Inspired by a Corto Maltese story.
Do we really have to work that much? Here is a legitimate question I am asking myself today.
Think about the world that Keynes predicted in 1931, in which people would work only 15 hours a week. His idea was that we would be so efficient technologically that we could reduce our working hours. The majority of our time would then be dedicated to leisure.
He also had in mind that we could produce easily what was necessary, and that we would create a whole industry to produce entertainment. Actually, that is the idea developed by David Graeber in StrikeMag, in a quite pessimistic tone. The professor (of Anthropology, at the London School of Economics) explains that instead of gaining time for leisure, we developed a whole system of “useless jobs” that make us work even more but for no reason.
His ideas may seem extreme, but the truth is it is scary to read this article because it looks very much like reality. The question is: how can we change things when millions of people are in the “system”? How can we build a different society without becoming a fringe element, a non-conformist?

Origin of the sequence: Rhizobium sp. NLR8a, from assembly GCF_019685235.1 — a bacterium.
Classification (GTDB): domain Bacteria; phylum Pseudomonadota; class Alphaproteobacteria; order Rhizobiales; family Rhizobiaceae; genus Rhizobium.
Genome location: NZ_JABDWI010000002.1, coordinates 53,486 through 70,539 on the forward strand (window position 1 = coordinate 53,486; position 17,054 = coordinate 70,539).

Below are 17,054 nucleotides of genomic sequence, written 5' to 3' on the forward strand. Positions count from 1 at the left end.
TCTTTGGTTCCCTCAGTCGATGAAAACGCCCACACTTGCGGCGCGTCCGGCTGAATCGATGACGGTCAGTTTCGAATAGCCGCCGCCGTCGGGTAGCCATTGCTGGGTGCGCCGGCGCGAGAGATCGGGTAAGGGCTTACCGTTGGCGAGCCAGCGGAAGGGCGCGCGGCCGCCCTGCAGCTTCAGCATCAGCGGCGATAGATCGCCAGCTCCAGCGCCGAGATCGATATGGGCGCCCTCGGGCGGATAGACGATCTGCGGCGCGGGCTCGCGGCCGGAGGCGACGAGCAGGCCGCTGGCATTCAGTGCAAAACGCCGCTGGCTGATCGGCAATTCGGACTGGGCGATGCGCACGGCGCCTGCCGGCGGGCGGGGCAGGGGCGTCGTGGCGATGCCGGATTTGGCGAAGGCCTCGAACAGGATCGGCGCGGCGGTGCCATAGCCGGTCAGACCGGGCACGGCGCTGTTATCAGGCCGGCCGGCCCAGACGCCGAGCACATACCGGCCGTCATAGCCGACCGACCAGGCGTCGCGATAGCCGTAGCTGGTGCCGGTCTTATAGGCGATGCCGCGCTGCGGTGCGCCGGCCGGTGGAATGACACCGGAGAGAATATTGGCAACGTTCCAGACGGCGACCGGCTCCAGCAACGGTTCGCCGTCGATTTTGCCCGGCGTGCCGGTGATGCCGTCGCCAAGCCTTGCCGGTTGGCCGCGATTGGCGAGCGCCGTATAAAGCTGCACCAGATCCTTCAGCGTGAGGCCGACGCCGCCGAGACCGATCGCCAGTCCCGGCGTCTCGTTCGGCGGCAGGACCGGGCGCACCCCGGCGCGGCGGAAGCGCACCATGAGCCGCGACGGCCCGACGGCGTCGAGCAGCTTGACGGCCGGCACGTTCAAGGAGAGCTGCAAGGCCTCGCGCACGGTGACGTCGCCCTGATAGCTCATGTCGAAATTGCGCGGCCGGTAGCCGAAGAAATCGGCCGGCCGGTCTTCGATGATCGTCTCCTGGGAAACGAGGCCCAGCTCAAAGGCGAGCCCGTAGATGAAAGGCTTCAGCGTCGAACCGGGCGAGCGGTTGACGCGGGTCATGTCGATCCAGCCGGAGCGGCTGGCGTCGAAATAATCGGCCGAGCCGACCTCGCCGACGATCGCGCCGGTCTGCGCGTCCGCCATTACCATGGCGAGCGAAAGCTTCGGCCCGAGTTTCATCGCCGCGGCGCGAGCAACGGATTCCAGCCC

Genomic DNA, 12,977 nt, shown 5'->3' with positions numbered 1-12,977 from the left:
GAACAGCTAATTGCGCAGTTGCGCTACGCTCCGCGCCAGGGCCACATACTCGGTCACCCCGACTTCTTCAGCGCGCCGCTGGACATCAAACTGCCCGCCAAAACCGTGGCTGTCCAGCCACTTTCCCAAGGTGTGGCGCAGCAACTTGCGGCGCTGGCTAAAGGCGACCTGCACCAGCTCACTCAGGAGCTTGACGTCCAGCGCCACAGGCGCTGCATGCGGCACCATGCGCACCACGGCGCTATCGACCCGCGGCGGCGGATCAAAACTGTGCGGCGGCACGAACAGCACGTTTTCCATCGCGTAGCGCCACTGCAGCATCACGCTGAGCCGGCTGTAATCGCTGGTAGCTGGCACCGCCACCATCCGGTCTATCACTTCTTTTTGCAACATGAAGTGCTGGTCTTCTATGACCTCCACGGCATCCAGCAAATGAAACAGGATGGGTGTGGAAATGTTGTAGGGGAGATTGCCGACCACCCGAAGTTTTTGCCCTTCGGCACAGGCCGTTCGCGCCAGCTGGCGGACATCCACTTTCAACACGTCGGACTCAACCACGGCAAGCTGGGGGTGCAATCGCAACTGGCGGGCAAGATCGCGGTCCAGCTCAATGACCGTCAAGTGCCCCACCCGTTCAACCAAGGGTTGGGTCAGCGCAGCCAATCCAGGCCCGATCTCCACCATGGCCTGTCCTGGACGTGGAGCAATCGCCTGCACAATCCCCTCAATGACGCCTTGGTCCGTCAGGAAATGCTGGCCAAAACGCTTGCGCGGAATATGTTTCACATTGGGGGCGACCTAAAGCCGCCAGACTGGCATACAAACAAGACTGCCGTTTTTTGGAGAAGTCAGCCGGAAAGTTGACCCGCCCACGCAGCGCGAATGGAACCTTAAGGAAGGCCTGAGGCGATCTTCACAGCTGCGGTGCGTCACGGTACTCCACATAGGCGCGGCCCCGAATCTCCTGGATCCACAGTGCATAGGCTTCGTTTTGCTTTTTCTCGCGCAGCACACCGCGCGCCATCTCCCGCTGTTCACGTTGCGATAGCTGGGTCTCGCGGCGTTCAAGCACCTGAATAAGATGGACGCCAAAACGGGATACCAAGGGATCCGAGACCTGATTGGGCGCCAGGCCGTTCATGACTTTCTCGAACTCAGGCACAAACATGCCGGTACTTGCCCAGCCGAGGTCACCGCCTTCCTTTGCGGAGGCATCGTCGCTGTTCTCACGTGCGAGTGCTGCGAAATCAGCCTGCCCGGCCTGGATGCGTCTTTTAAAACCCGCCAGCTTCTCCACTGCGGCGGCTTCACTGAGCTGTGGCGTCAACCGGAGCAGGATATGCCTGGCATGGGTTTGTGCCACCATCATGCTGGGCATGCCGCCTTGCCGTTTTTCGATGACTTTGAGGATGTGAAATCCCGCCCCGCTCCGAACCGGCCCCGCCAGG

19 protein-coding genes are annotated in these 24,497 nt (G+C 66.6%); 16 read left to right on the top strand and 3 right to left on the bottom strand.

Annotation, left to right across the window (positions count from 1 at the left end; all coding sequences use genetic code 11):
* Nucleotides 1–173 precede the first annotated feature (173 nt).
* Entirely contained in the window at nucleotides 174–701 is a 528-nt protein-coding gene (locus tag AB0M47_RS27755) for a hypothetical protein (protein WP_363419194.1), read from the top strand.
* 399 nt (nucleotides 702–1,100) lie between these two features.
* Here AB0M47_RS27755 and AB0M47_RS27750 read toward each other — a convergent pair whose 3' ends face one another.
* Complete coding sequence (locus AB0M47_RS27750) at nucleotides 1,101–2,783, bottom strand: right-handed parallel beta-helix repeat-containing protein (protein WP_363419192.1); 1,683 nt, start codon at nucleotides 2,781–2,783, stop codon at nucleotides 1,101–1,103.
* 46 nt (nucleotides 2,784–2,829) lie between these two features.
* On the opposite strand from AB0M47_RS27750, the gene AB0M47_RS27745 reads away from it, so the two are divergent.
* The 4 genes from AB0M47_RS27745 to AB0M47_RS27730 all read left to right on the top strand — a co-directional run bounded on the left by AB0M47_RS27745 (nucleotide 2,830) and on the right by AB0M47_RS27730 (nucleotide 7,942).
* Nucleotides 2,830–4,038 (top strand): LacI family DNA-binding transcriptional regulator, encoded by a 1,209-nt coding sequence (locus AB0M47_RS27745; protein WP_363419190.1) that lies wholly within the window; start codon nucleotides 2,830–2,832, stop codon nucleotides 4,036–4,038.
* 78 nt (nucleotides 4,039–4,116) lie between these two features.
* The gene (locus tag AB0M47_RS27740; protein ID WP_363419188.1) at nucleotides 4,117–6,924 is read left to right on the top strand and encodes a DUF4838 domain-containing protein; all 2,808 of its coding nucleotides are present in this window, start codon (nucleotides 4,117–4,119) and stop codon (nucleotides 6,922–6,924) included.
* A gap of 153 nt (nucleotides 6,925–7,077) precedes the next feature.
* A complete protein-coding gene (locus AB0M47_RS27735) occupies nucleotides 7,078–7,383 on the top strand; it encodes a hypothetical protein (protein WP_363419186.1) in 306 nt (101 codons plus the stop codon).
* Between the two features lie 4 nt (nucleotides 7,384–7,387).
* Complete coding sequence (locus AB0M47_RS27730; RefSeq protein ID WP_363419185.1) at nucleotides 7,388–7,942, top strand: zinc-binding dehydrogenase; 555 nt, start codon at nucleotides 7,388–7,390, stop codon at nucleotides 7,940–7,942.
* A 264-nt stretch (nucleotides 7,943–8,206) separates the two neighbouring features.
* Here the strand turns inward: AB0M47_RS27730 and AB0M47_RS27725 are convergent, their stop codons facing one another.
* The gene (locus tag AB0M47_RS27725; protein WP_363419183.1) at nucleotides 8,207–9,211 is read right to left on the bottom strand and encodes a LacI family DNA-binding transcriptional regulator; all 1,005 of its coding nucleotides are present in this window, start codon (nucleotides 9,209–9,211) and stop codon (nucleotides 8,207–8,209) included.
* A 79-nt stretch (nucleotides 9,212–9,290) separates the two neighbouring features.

The American Tim Ferriss also developed the idea of working less, when he published his book “The 4-Hour Workweek”. The book is based on his daily life in BrainQuicken, an online nutritional supplements company. Working 14 hours a day, he became frustrated and began looking for a solution to escape this workaholic lifestyle.
Apparently he succeeded. But unlike Keynes, he has taken the position that technology such as email, instant messaging and internet-enabled PDAs complicate life rather than simplify it.
Two utopias emerge here: the one Keynes imagined that allows us to work less because we have access to a better technology. And the one Ferriss imagined that permits us to work less because we leave aside technology and gain time by doing it.
But unfortunately, the reality seems to be closer to David Graeber’s point of view…
What do you think ? What would be your perfect work/leisure ratio ?